Google doesn’t understand business needs, Gates rails


4 Mar 2008

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SEATTLE – The outgoing chairman of Microsoft, Bill Gates, yesterday attacked search giant Google’s attempts to enter the business software market with its own set of productivity tools.

Speaking at the Office SharePoint Conference in Seattle yesterday, Bill Gates said his aim is to see the SharePoint web collaboration technology commonplace across a variety of market verticals as Office is today.

“For example, in the education market, schools can create portals so parents can see the homework assigned to their child.

In the business world, he said he wants to see a higher percentage of workers exposed to SharePoint and an assumption of skilled use of the technology in the same way that Office skills are expected of workers entering the workforce today.

“Google doesn’t really understand the special needs of business. Their entire economic model is based on the consumer space. We’re interested in challenging them, but Google’s productivity tools don’t have the richness or responsiveness needed.

“For most of Google’s products, the day they announce them is their best day. Look at Google Talk – it was so going to change the world.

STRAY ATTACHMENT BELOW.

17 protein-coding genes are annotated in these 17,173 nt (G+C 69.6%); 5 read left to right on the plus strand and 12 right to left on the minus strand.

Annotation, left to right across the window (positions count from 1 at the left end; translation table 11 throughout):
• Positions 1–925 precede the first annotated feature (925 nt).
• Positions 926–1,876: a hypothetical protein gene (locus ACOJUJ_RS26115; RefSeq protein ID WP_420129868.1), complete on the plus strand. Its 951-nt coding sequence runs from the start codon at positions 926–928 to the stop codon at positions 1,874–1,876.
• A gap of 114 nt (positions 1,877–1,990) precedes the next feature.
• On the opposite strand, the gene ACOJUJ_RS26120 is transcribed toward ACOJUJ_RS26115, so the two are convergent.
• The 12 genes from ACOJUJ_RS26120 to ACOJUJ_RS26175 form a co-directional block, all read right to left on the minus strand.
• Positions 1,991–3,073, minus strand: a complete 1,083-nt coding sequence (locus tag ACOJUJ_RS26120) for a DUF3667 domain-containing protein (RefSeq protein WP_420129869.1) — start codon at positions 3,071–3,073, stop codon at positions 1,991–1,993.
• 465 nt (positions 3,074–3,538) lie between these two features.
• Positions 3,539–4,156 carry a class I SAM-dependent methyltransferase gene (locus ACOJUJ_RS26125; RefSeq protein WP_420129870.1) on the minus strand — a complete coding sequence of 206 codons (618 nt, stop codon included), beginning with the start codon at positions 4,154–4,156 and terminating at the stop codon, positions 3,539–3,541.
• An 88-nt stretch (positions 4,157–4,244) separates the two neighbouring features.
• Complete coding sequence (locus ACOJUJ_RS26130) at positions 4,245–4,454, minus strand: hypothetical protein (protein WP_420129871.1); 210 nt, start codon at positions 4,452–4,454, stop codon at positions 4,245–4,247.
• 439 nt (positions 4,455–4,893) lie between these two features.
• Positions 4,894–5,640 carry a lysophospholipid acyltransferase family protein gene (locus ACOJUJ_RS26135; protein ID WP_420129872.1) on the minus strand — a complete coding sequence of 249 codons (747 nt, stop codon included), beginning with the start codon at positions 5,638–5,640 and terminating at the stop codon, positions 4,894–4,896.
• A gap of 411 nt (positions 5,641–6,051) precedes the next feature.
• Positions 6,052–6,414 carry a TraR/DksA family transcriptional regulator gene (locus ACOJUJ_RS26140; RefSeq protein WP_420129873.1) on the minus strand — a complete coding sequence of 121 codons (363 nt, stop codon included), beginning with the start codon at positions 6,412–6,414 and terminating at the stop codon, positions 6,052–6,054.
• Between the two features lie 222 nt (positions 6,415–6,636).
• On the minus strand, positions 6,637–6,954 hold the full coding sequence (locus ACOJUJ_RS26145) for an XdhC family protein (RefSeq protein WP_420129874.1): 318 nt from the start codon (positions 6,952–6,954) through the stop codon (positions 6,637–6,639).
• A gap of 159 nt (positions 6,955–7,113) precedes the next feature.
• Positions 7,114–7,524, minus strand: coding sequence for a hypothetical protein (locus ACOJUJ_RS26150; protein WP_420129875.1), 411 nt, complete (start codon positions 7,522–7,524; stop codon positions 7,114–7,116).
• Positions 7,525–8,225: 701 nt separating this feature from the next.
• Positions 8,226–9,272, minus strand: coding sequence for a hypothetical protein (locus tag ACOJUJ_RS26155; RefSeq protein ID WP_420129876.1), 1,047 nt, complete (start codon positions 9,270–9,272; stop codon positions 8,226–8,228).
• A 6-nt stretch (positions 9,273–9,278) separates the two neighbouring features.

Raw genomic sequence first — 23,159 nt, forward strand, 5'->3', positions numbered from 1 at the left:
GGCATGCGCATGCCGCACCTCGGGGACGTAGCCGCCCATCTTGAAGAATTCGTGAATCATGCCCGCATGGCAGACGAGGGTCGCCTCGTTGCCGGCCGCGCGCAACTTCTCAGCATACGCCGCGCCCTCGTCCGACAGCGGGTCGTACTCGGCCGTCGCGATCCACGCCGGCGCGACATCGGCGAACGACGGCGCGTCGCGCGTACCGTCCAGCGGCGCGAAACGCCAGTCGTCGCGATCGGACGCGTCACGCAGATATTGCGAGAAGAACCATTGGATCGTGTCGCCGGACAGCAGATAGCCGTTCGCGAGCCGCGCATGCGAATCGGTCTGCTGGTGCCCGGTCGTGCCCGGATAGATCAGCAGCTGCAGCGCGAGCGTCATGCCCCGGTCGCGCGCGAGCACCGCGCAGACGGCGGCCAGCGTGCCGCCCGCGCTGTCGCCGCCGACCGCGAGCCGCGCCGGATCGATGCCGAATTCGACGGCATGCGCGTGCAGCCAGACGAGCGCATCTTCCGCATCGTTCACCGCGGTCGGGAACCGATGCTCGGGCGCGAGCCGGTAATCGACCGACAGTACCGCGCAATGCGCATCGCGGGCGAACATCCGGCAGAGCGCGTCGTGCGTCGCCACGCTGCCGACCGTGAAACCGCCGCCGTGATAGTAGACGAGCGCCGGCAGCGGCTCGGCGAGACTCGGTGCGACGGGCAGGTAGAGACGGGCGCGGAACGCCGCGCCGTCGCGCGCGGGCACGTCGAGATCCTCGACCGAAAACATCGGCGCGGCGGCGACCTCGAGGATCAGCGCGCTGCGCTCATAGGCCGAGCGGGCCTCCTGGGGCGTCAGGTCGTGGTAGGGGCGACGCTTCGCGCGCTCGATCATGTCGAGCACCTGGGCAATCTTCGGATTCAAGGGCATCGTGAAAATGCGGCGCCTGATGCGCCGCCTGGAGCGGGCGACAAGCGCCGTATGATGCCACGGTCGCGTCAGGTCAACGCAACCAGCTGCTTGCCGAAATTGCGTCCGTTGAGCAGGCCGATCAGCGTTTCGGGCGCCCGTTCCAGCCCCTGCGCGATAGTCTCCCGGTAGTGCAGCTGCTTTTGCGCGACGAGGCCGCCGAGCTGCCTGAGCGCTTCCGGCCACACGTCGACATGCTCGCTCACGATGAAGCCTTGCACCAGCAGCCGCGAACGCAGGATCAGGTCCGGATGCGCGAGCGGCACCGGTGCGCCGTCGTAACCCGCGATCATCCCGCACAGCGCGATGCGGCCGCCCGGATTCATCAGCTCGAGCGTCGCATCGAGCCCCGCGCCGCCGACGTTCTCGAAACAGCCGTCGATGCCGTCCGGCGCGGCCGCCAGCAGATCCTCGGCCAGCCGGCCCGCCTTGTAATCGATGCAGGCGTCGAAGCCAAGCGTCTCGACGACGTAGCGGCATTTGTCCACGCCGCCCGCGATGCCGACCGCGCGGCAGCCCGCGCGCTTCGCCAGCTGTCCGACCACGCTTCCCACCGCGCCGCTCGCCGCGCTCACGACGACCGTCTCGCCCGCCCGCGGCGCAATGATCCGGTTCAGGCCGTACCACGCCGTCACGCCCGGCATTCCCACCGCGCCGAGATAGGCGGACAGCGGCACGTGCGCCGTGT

“It’s healthy there are choices out there, but in terms of the breadth of what needs to be done are people using [Google productivity tools] for budgeting or sales analysis? Users want to be empowered to be able to use productivity tools across a wide range of possibilities.”

Gates was asked how Microsoft’s attempts to take over Yahoo! with an offer currently valued at US$42bn would affect Microsoft’s SharePoint strategy.

“Whether we do the Yahoo! merger or not will have no impact on SharePoint. We are serious about competing in consumer search. We learned a lot in terms of how you build up and automate data centres as we hosted SharePoint but also a lot about customer management.

“The fact that we are serious about competing in the search space is relevant and will help SharePoint. We have an incredible team working on consumer search that will deliver surprises. Search is an important area for us. In general, we are bullish about search,” Gates said.

Kurt DelBene, senior vice-president of Microsoft’s Office division, said that three quarters of Fortune 100 companies are now using SharePoint and that there has been a 77pc growth in the number of partner solutions available from the 2,000 partner firms.

“It empowers business to do new things they haven’t done in the past,” DelBene said.

Among companies using Sharepoint is Starbucks, whose 24,000 workers worldwide use it as a training platform, as well as Ford, Accenture, EasyJet and Viacom.

By John Kennedy